Get your commercial head on 

Over the past 12 years, I’ve witnessed the evolution of the HR career and it continues changing. It’s not a career for those who are not comfortable with being uncomfortable; I have many contacts who went into HR when it was mainly about processing payroll, processing forms, cosy conversations with tea, biscuits and sympathy. That picture couldn’t be further from the truth today; HR is now constantly having to prove it’s worth and demonstrating how it can add value; the key to succeed is the ability to build effective working relationships with line managers by giving commercially focussed advice, actively listen to the challenges they experience and coach them when they struggle with the correct processes. 

It can be a tough crowd to please 

Sometimes HR can be seen as a party pooper, we are generally only called upon when things are going wrong, therefore HR can be disliked by employees when they are being performance managed. On the other hand, line managers and even some directors who I have worked with can have an old-fashioned view and don’t see the value in HR. It’s important to remember that HR can provide advice and guidance on best practice, but sometimes this can be rejected so it is important to have a thick skin and brush up on your influencing skills! 

Step outside your organisation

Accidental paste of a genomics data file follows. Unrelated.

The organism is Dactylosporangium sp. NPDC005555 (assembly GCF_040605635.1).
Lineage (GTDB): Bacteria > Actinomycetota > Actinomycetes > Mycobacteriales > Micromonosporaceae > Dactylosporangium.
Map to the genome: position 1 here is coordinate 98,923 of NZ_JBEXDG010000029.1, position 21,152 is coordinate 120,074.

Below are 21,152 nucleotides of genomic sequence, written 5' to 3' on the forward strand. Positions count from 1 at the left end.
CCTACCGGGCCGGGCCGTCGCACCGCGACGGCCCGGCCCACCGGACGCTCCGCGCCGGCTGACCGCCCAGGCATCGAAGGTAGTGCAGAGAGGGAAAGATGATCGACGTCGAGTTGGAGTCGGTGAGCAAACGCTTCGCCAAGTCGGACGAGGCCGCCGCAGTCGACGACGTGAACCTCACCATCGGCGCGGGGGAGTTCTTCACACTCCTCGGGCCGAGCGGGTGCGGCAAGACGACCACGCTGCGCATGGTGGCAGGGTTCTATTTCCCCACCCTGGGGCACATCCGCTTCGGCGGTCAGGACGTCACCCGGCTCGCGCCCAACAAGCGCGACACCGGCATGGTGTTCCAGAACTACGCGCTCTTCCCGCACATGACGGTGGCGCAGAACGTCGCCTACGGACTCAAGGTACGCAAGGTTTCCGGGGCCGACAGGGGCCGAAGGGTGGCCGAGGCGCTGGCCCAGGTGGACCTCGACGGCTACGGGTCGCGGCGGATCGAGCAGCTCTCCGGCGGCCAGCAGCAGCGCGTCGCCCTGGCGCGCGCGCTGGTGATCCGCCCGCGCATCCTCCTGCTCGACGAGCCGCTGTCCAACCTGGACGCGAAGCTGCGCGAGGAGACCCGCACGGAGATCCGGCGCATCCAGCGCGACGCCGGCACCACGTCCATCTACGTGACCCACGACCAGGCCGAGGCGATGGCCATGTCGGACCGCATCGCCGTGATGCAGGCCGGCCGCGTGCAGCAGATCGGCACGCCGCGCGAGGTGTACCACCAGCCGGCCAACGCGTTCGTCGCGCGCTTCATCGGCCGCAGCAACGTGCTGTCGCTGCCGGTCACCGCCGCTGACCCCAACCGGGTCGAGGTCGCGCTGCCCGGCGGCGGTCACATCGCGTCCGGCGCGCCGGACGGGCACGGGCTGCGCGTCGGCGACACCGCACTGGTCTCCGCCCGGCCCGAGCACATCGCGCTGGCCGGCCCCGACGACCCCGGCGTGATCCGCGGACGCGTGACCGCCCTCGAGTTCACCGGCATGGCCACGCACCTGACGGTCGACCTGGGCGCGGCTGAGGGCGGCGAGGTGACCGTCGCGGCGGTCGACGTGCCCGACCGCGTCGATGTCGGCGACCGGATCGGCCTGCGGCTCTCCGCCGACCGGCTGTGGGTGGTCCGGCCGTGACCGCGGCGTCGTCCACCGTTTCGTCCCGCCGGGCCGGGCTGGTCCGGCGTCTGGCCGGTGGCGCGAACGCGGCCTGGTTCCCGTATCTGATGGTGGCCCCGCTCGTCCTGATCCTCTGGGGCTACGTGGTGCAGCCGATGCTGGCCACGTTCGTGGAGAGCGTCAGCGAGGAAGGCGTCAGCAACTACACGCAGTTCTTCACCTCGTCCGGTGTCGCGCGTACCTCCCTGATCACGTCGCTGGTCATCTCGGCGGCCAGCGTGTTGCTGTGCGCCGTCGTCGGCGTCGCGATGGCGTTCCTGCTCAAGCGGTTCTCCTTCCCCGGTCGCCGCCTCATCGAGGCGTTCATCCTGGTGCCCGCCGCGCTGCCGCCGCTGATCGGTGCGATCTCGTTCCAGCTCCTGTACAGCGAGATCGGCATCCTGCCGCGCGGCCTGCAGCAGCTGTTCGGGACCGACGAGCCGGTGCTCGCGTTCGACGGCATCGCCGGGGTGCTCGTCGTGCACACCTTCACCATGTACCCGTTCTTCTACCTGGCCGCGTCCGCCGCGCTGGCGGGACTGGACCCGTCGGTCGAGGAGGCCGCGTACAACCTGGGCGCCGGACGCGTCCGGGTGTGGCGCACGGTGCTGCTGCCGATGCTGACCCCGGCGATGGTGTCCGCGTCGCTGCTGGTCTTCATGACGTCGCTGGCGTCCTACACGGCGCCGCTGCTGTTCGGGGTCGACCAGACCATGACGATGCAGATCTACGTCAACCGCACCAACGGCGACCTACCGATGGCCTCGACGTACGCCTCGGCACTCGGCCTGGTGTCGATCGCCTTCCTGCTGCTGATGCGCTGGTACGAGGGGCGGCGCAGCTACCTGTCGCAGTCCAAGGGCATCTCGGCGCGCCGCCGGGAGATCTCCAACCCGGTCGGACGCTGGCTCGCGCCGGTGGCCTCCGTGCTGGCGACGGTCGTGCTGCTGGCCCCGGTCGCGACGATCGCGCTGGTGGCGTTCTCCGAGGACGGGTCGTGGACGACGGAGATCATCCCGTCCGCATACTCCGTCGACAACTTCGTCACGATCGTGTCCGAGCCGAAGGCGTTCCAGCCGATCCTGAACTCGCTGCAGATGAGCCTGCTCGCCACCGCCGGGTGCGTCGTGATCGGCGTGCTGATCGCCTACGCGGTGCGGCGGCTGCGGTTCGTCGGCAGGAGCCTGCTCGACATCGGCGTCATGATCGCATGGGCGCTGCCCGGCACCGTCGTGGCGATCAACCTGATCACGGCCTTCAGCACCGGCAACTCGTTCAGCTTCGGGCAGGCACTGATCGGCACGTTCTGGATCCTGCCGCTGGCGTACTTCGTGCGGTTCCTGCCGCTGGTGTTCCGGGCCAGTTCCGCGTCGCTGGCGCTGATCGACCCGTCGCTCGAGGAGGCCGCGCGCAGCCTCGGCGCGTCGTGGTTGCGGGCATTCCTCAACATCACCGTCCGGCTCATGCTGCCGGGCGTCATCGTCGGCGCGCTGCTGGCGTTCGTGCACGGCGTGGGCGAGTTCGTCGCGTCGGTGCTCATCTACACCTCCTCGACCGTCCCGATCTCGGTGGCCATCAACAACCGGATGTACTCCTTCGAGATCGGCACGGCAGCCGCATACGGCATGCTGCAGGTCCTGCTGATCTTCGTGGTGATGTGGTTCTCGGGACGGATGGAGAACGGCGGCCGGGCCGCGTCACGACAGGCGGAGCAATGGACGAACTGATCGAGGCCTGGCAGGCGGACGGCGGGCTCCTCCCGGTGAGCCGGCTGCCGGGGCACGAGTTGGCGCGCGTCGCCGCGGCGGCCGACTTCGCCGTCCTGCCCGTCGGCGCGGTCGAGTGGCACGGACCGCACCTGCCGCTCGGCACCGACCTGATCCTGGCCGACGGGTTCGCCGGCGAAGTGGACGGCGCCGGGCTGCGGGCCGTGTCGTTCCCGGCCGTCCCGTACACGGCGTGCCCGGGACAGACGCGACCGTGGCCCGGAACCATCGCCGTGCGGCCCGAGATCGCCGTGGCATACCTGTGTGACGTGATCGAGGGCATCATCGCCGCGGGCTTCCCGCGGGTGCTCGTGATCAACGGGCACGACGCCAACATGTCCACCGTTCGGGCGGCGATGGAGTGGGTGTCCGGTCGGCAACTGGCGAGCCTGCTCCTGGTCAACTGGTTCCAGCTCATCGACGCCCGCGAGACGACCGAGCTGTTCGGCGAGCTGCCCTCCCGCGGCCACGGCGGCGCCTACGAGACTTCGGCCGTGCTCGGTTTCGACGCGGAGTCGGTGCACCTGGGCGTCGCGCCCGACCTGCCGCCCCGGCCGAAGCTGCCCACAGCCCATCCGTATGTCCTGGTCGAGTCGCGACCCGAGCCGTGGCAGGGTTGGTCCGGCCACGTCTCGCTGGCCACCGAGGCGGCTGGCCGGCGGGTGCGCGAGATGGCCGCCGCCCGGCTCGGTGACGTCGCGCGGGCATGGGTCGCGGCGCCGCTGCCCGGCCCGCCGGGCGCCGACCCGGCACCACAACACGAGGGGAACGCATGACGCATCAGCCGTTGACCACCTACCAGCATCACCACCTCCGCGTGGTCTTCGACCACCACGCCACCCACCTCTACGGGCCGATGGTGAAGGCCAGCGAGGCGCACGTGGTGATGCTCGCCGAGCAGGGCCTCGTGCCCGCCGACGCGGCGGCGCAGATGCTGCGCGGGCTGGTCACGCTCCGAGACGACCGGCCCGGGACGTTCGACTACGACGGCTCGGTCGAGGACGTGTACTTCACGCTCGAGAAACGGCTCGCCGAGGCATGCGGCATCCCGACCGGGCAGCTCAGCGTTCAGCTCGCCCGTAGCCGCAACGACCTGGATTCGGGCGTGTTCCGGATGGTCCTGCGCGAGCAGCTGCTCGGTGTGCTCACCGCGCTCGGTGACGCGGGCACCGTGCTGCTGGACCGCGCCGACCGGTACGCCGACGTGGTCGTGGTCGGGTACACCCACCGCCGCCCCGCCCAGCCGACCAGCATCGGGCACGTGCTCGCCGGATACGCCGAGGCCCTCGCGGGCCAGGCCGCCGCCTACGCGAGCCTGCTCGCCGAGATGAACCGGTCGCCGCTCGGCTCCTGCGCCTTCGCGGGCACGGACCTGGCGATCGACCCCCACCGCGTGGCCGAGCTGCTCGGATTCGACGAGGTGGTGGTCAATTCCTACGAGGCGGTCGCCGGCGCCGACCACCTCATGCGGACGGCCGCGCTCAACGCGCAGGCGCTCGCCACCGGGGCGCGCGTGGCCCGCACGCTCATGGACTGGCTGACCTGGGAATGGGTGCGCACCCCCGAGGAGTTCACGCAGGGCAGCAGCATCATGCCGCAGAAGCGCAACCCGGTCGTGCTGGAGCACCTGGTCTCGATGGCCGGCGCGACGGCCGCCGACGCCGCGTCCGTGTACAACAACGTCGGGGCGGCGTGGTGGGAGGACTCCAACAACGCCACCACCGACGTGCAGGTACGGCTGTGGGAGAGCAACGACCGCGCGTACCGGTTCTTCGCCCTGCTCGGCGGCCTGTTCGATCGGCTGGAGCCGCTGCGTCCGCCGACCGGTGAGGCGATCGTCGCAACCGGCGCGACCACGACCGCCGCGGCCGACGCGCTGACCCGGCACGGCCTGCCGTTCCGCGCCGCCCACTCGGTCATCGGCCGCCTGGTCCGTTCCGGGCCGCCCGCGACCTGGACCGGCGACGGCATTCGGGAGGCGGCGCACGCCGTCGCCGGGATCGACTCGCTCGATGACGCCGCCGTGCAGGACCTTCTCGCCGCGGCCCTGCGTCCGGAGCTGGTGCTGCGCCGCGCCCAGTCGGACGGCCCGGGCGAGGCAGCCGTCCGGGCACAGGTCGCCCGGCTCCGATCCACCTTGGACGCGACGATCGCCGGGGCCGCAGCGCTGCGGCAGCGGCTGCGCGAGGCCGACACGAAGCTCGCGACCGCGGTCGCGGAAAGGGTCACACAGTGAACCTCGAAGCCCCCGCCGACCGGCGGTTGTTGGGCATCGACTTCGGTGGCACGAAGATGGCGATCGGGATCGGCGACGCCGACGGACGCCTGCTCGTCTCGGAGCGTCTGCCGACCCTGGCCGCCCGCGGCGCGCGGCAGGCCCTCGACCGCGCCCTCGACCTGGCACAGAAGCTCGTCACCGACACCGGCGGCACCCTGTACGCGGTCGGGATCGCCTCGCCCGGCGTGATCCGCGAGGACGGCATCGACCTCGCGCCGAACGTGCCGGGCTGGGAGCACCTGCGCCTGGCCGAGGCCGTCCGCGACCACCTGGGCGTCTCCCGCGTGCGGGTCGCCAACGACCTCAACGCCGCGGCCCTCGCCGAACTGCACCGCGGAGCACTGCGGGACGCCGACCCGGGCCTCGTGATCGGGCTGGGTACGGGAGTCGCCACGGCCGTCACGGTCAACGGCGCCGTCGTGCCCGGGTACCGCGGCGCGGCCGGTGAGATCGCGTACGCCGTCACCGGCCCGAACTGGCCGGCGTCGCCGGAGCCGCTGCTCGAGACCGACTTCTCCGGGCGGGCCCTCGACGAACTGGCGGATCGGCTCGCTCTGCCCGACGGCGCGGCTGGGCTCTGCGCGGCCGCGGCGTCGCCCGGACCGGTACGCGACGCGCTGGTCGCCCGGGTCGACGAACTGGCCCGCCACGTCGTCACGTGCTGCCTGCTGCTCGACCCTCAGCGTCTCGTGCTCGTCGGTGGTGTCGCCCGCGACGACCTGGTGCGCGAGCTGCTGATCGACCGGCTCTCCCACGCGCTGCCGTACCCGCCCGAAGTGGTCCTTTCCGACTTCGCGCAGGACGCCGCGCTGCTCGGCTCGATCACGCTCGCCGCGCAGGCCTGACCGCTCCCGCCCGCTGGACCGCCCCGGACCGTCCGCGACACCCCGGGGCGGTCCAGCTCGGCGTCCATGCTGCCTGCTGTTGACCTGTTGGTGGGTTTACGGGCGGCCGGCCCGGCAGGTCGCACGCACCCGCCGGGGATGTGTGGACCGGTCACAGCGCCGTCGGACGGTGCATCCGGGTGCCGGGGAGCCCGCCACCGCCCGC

It is really important for HR professionals to take ownership of their careers, it is no one else’s responsibility. One big and frankly daunting step is to be proactive and enhance your network, but it is worth it. Your network can be incredibly powerful and is instantly available, there are plenty of HR groups on LinkedIn and many inspirational HR figures on Twitter; HR Hour is a place that really helped me to understand different perspectives, share experiences and gain valuable knowledge. Another great place to get involved with is your local CIPD branch, I volunteer on my local branch and I’ve learned so much from some my peers who are all from different organisational backgrounds.  

There is a lot about HR to love 

While there are some challenging elements of the job, such as giving people bad news (you never get used to that), I love the pace, scope and variety that HR offers, I have never had the same day twice! I’ve been fortunate to work with different organisations to contribute to their successes, and on an individual level it is great to be able to help people to be the best they can be by supporting development and enhancing their working lives. Another enjoyable part of the role is supporting and coaching managers to give them the confidence to handle difficult and complex situations, empowering them to develop their own management style and enable them to work autonomously.  

My final piece of advice to anyone embarking on an HR career or who is currently in a development stage of their HR career is that HR is a complex and challenging profession, it is not for the faint hearted. But if you want to improve your organisation, build effective working relationships and make a difference to the organisational culture, then HR is a great career choice for you.